(Bloomberg) -- France has emerged as the main roadblock for those seeking to delay post-Brexit tariffs that are set to hit electric vehicles shipped between the UK and European Union in a move that could cost carmakers billions of euros in revenue.

The French government doesn’t want to delay the levy, which it worries may have the appearance of giving in to UK requests, potentially deterring battery investments in the EU, according to people familiar with the deliberations and documents outlining nations’ positions. This is in spite of damage the tariffs may cause Renault SA, which is partly owned by the French state, as well as Peugeot and Opel owner Stellantis NV.   

Most of the EU’s 27 member states — led by Germany — are open to delaying the deadline as a one-off, said the people, who asked not to be identified because discussions on the matter are ongoing.

At stake is whether EVs traded between the UK and the EU will attract a 10% tariff from next year if less than 45% of their value comes from the region, as stipulated under post-Brexit agreements. European carmakers want to extend the planned phase-in period by three years, allowing more time for the region’s battery supply chain to develop. The industry has said the move could cost the sector €4.3 billion ($4.5 billion) over the next three years and would benefit Chinese competitors.

A spokesperson from the French finance ministry declined to comment. 

France is concerned that allowing a delay would send a political signal that a country can get the domestic political gains of leaving the EU’s single market without the costs, according to one French official.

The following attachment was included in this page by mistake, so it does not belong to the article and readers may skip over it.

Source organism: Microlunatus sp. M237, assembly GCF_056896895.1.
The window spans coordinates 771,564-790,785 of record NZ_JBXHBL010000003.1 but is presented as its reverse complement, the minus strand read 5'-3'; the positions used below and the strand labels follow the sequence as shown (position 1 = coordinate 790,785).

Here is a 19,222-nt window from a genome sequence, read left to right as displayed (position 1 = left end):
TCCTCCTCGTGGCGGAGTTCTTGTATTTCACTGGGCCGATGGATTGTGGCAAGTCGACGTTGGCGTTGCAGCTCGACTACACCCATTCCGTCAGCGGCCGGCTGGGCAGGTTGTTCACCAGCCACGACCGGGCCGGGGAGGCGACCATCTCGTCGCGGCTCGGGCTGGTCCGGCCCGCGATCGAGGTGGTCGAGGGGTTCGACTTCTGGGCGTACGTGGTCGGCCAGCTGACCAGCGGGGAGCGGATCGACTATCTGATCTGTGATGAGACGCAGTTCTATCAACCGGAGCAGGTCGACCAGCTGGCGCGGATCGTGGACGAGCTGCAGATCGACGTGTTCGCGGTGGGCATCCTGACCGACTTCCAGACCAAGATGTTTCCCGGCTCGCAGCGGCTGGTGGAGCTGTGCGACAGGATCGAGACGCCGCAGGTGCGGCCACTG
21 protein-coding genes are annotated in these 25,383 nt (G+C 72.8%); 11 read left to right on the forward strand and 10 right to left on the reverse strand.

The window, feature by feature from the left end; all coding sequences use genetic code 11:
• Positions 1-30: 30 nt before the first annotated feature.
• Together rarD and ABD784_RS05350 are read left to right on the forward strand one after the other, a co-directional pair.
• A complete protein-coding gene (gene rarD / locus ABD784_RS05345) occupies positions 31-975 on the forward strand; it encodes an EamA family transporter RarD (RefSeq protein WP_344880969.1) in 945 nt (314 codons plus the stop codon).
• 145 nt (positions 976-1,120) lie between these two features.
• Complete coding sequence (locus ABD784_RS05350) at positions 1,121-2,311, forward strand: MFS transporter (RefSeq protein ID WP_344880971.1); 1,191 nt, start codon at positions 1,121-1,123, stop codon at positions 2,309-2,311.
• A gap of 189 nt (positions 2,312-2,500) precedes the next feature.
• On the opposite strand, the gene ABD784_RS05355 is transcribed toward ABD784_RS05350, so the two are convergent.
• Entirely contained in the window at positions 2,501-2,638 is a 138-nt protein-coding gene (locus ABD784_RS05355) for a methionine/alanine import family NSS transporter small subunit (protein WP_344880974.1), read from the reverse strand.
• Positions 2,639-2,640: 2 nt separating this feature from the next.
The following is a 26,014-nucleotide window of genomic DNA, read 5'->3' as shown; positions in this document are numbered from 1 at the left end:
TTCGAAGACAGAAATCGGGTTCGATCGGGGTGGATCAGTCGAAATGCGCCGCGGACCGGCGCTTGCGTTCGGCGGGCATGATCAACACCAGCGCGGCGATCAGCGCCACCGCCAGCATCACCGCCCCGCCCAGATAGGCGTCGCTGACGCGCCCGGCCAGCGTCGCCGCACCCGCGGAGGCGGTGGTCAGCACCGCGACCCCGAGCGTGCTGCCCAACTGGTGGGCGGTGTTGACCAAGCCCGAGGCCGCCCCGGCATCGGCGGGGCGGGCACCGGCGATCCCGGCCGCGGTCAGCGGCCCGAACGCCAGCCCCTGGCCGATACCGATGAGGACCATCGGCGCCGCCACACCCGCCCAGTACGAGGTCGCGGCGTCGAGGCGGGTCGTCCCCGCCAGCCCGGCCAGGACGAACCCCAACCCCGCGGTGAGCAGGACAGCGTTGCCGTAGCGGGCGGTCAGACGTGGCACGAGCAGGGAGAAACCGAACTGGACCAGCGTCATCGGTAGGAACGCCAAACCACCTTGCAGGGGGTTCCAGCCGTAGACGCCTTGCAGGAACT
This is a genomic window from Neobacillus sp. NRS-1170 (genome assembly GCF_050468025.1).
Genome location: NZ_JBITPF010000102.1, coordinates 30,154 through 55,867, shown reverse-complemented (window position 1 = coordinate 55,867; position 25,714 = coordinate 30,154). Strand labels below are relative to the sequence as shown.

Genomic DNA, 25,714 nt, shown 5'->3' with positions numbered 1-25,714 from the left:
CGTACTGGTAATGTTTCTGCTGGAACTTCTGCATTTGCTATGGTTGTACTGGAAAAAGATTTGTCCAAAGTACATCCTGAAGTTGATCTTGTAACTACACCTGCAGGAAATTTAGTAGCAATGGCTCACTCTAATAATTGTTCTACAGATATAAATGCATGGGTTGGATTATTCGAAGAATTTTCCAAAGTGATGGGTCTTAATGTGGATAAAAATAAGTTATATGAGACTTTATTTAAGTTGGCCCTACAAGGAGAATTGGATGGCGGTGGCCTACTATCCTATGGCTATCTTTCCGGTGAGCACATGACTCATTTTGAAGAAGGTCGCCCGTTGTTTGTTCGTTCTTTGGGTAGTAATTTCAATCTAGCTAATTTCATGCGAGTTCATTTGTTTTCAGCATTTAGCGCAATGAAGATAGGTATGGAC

Some of the people involved in the talks said they are still confident that an agreement can be reached before the deadline at the end of the year. 

The UK accounts for almost a quarter of EU EV exports and aren’t subject to tariffs, according to another document seen by Bloomberg. It notes that UK imports from China have surged and accounted for about a third of sales last year, despite a 10% tariff. Should European vehicles pay the same tariff, they will lose out.

The issue has also split the opinion within the European Commission, the EU’s executive arm. The bloc’s internal market commissioner, Thierry Breton, who is French, told the Guardian last month that the EU couldn’t change the Brexit agreements to appease the car industry.

The EU’s trade chief, Valdis Dombrovskis, told the German newspaper Frankfurter Allgemeine Zeitung the hope was to avoid tariffs and that could be done without re-opening the Brexit agreement. If the EU and Britain impose tariffs on each other, it will not help our industry, but only China, he said. 

In recent weeks, the biggest lobby group for European car manufacturers dialed up pressure to delay the electric-vehicle tariffs, saying they could reduce production in the region by 480,000 cars over three years. The European Automobile Manufacturers’ Association and other local groups have been tapping other stakeholders, including German labor unions and even European battery makers, to drum up support for the delay, one of the people said.

Brussels has been looking to boost production in the EU especially in the wake of massive subsidies in the US that are pulling away investments from Europe and a strategic focus on becoming less dependent on Beijing. But critics say that changing supply chains takes time. 

Manufacturers currently source most EV batteries — which typically make up around 40% of the value of a car — from Asia. Companies like China’s Contemporary Amperex Technology Co. so far have no meaningful competition from elsewhere and that is unlikely to change in weeks.

--With assistance from Alex Wickham and William Horobin.

©2023 Bloomberg L.P.